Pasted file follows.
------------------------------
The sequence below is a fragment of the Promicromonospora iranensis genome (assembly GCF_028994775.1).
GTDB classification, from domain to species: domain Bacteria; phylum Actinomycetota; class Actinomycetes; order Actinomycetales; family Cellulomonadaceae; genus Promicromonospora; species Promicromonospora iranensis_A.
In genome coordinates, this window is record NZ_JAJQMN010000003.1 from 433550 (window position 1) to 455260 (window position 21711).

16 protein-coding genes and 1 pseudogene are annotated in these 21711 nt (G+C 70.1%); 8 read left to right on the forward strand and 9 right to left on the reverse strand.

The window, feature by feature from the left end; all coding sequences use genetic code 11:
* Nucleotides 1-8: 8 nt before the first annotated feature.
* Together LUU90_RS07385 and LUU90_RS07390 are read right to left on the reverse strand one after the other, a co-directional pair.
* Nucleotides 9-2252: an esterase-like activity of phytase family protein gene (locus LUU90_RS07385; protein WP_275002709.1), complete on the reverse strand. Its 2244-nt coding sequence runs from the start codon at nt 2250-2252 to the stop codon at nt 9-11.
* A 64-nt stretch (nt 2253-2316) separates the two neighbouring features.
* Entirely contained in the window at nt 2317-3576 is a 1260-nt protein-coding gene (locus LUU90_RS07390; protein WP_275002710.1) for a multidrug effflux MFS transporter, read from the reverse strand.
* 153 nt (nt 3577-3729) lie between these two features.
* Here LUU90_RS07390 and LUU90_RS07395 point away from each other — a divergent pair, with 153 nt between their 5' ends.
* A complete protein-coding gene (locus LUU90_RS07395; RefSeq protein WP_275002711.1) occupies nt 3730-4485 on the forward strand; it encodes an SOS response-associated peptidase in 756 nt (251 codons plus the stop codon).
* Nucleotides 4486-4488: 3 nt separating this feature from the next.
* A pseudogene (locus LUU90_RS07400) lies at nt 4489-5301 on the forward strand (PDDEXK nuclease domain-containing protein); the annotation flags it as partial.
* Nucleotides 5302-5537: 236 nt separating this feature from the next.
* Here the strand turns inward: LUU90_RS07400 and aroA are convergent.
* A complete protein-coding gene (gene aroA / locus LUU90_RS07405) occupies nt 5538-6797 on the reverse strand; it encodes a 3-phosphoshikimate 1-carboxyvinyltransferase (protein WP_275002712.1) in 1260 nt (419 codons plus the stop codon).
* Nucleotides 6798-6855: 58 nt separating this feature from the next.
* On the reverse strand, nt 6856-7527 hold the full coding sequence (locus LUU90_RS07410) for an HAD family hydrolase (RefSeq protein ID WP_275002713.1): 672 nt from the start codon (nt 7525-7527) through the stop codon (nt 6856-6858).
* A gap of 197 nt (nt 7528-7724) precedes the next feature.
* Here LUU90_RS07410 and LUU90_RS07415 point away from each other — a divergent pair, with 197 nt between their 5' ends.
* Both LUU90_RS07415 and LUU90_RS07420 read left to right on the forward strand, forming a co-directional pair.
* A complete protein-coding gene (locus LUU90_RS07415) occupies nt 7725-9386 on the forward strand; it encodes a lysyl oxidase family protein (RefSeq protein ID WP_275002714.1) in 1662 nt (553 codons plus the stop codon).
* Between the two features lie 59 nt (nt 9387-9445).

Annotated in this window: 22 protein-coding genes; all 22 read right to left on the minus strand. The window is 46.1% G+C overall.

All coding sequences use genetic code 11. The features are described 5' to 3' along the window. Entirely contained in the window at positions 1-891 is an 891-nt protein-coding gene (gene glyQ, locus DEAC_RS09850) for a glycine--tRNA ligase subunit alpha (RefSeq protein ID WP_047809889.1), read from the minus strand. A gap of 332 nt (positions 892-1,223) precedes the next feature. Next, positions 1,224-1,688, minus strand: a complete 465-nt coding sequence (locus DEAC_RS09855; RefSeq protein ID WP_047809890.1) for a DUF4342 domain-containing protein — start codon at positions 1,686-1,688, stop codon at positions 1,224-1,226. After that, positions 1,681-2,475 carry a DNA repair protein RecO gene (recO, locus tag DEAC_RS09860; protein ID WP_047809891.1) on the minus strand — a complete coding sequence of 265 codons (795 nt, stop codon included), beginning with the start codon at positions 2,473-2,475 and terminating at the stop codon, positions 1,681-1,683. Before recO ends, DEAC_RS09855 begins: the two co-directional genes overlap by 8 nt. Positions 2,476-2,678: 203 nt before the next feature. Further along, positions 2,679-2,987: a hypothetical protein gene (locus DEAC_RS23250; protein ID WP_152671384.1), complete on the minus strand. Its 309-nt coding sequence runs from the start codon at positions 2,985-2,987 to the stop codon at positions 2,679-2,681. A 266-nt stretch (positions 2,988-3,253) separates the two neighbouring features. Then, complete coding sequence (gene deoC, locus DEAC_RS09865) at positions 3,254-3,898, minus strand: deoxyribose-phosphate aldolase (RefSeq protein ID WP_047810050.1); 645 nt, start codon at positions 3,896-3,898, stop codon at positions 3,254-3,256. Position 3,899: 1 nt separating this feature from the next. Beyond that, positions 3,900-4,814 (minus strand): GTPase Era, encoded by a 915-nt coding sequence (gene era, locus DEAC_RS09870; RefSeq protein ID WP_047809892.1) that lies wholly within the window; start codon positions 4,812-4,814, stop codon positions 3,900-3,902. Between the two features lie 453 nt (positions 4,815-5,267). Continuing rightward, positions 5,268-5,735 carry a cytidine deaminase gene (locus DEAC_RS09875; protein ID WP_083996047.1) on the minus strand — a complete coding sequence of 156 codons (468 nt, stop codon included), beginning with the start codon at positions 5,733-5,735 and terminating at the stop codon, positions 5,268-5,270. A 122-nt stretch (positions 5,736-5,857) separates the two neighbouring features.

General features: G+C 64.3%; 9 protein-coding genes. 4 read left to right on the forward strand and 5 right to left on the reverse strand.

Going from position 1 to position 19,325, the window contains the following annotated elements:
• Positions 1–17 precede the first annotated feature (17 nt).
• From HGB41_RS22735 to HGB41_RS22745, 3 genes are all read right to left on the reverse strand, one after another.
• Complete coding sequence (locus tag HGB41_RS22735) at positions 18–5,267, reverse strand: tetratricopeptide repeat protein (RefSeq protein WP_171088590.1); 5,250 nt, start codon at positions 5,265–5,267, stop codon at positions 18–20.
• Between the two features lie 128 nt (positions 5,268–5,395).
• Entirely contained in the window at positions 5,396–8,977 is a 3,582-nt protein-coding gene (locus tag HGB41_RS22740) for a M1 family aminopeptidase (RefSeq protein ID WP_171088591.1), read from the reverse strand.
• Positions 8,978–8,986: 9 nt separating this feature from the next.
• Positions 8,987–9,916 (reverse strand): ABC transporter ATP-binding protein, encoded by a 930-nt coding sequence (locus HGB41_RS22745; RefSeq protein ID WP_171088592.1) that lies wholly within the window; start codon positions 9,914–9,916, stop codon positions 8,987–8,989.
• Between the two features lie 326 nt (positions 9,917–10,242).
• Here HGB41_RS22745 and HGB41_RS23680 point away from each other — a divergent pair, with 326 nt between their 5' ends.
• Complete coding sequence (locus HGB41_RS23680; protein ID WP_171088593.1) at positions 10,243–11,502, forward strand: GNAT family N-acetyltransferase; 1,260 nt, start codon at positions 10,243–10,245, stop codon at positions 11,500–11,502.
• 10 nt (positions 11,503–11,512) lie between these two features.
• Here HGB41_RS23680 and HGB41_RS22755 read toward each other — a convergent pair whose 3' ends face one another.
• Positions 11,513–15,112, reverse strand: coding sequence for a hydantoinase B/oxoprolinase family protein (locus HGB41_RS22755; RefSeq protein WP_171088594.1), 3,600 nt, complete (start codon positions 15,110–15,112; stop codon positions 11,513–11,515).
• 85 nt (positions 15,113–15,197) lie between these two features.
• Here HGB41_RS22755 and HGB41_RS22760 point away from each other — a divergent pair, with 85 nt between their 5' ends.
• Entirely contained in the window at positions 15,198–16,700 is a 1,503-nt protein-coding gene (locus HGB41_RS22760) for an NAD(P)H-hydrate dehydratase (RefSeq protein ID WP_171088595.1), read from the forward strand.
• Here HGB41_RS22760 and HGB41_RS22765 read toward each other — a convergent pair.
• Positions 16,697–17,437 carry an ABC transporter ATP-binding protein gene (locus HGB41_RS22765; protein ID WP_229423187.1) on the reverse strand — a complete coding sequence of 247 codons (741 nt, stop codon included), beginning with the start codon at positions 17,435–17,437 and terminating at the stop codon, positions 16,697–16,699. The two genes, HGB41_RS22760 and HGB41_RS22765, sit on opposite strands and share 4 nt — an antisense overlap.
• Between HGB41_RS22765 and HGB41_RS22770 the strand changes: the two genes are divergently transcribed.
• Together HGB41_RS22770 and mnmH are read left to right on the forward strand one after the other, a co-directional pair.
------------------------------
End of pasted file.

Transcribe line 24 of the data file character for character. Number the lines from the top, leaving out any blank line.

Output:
* A complete protein-coding gene (locus LUU90_RS07415) occupies nt 7725-9386 on the forward strand; it encodes a lysyl oxidase family protein (RefSeq protein ID WP_275002714.1) in 1662 nt (553 codons plus the stop codon).